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Avira Antivirus Pro - Review 2020 - PCMag IndiaAvira Antivirus Pro - Review 2020 - PCMag IndiaPosted: 11 Jun 2020 12:00 AM PDTEvery computer needs antivirus protection, and one way companies can support that aim is to provide free antivirus to the masses. But these companies can't survive unless some users shell out their hard-earned cash for paid antivirus utilities. Piling on pro-only tools and components is one way companies encourage upgrading to a paid antivirus. Avira Antivirus Pro adds several components not available to users of Avira Free Security, but they don't really add much value. The biggest reason to pay for it is if you want to use Avira in a commercial setting, which isn't allowed with the free version.Avira's pricing is undeniably on the high side, with a list price of $59.88 per year for one license, $71.88 for three, and $95.88 for five. Admittedly, it seems to be perpetually on sale; just now, the one-license price is discounted to $44.99. That…

Southern Seven Health Department to begin annual testing for West Nile virus in area - Annanews

Southern Seven Health Department to begin annual testing for West Nile virus in area - Annanews


Southern Seven Health Department to begin annual testing for West Nile virus in area - Annanews

Posted: 27 May 2020 07:00 AM PDT

Even as the coronavirus/COVID-19 pandemic continues, the Southern Seven Health Department has announced plans to begin annual testing for the West Nile virus in the region.

The health department said that West Nile virus, WNV, is the leading cause of mosquito-borne disease in the continental United States.  

There are no vaccines to prevent or specific medications to treat WNV in people.

The health department noted there are steps people can take to prevent contracting the disease.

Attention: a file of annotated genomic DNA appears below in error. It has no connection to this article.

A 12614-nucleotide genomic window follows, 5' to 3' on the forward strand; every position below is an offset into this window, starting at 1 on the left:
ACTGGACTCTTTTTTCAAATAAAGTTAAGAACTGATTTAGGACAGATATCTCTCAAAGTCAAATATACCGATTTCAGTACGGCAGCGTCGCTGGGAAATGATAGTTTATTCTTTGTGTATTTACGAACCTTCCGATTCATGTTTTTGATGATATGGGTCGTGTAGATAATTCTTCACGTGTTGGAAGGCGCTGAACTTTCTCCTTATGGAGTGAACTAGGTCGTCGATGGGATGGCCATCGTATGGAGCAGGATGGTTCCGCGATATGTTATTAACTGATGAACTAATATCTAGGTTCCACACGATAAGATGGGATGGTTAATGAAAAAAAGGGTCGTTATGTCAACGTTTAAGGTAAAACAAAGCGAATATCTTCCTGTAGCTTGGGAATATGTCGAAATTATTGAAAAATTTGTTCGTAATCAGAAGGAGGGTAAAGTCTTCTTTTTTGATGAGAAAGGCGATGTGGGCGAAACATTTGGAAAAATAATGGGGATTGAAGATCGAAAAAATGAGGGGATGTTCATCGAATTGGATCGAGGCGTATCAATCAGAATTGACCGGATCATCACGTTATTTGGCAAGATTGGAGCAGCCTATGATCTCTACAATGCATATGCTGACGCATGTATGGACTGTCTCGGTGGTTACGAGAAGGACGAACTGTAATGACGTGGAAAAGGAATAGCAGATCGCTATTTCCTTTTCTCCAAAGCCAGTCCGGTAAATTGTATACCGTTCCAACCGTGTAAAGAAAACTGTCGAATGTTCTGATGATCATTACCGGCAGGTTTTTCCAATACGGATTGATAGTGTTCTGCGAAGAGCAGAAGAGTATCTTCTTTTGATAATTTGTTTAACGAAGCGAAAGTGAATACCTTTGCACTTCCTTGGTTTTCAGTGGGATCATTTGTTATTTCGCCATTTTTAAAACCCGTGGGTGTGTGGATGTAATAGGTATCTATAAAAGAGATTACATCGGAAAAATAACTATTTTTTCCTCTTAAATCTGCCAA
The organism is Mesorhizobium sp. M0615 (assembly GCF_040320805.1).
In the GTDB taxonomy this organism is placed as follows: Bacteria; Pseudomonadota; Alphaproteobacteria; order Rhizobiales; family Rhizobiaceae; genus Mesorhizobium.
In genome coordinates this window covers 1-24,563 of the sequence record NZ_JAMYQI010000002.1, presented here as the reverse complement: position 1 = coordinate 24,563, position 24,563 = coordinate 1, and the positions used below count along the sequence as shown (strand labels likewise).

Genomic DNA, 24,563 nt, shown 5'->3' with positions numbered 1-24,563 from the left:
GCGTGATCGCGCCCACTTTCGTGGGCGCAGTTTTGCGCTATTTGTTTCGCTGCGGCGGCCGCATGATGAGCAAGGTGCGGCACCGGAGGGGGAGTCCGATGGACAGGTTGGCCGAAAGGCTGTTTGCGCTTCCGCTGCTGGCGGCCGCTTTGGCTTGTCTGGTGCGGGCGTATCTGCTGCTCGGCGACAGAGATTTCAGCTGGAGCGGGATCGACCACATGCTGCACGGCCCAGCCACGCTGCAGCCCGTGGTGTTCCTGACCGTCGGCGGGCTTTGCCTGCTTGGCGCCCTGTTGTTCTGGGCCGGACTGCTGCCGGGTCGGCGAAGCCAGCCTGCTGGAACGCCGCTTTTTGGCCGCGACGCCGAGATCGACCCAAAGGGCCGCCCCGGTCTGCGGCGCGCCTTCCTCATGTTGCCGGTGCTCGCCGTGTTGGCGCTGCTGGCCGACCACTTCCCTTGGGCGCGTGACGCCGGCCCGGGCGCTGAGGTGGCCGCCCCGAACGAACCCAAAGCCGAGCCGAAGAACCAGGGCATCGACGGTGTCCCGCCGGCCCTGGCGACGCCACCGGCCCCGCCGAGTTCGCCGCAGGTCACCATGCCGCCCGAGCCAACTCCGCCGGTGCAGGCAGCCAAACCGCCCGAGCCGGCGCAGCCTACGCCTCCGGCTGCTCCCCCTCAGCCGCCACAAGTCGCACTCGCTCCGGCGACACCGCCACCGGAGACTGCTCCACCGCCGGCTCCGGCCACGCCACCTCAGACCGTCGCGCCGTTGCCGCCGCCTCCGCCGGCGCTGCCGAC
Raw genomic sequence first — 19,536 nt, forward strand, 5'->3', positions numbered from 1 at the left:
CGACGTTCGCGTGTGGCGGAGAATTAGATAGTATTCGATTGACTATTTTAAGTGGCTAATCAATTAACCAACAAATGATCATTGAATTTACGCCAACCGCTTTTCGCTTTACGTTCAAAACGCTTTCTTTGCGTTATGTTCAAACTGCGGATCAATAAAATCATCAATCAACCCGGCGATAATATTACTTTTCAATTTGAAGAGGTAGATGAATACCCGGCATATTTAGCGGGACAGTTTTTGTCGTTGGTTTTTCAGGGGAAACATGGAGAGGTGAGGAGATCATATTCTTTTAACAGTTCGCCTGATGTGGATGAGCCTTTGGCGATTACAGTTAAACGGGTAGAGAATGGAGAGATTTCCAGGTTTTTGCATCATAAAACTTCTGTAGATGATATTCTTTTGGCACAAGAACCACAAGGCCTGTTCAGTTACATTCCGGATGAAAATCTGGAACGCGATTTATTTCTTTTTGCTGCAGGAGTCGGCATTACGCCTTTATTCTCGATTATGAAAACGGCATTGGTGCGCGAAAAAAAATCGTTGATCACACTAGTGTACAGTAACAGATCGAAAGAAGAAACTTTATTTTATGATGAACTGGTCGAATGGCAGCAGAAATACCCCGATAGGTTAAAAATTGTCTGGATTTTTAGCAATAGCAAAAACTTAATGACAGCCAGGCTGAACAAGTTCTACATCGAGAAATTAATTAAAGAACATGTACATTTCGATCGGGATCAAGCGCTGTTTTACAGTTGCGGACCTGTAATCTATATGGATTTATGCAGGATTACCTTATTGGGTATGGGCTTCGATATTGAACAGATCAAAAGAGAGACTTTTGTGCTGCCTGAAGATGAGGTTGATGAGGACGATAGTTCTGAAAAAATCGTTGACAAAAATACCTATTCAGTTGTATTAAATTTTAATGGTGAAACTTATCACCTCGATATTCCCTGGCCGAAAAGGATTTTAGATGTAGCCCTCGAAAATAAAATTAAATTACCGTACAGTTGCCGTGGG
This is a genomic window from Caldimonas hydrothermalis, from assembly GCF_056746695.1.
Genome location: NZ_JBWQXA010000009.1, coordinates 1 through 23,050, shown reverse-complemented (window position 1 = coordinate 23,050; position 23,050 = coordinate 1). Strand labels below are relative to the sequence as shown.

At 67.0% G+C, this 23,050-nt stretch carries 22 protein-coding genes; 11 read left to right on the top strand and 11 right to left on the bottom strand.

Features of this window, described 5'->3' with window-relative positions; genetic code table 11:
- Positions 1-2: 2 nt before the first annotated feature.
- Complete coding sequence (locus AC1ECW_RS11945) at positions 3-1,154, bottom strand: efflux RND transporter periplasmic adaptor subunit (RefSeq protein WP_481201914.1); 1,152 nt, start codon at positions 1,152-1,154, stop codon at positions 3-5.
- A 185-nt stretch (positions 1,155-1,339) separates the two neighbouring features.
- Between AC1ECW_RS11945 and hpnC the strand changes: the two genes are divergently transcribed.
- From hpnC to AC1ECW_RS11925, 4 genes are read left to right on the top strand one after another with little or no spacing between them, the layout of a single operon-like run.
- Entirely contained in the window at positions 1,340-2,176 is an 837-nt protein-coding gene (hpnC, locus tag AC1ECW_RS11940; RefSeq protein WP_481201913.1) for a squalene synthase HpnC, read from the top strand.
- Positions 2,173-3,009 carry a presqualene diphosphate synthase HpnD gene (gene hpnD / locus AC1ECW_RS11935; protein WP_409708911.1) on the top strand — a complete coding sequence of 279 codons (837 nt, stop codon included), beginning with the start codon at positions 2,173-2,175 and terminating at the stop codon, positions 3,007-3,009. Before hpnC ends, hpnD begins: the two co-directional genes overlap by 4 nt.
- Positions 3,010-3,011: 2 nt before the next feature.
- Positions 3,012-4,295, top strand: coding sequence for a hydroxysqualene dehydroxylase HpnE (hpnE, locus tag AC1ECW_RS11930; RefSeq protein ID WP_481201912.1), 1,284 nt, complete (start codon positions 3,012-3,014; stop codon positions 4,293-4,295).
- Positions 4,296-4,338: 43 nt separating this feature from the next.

Beginning the week of May 18, Southern Seven Health Department plans to begin its annual trapping of mosquitoes throughout the lower seven counties in Illinois, including Union County.

Trapping is scheduled to continue in the region through fall.  

In 2019, Southern Seven reported positive WNV pools in Union and Massac counties.

A pool is the number of mosquitoes in one net collection. The department collected nets once a week from each of the counties.

West Nile virus is transmitted through the bite of a Culex pipiens mosquito, commonly called a house mosquito, that has picked up the virus by feeding on an infected bird.  

Monitoring for WNV in Illinois includes laboratory tests for mosquito batches, dead crows, blue jays, robins and other perching birds, as well as testing sick horses and humans with West Nile virus-like symptoms. 

People who see a sick or dying crow, blue jay, robin or other perching bird are advised to contact their local health department, which will determine if the bird will be picked up for testing.

The virus is not spread through coughing, sneezing or touching.  

The virus is not spread by touching live or dead animals; however, the health department encourages people to avoid bare-handed contact when touching any dead animal.  

If you are disposing of a dead bird, use gloves or double plastic bags to place the carcass in a garbage can, the health department advised.

The virus also cannot be spread through eating infected birds or animals.  Always follow instructions for fully cooking meat from either birds or mammals, the health department stated.

Common symptoms of West Nile virus include fever, nausea, headache and muscle aches. 

Symptoms may last from a few days to a few weeks. However, four out of five people infected with WNV will not show any symptoms. 

In rare cases, severe illness including meningitis, encephalitis or even death can occur. 

People over the age of 60 and individuals with weakened immune systems are at higher risk for severe illness from the virus.  

If you have symptoms of West Nile virus, contact your physician immediately, the health department said. 

The health department explained there are no vaccines to prevent or medications to treat WNV in people.  

People can reduce your risk of WNV by following the three "R's": Reduce, Repel and Report.

Reduce

Make sure doors and windows have tight-fitting screens. Repair or replace screens that have tears or other openings. Try to keep doors and windows shut. 

Eliminate, or refresh each week, all sources of standing water where mosquitoes can breed, including water in bird baths, ponds, flowerpots, wading pools, old tires and any other containers. 

Repel

When outdoors, wear shoes and socks, long pants and a light-colored, long-sleeved shirt, and apply insect repellent that contains DEET, picaridin, oil of lemon eucalyptus, or IR 3535 according to label instructions. 

Consult a physician before using repellents on infants.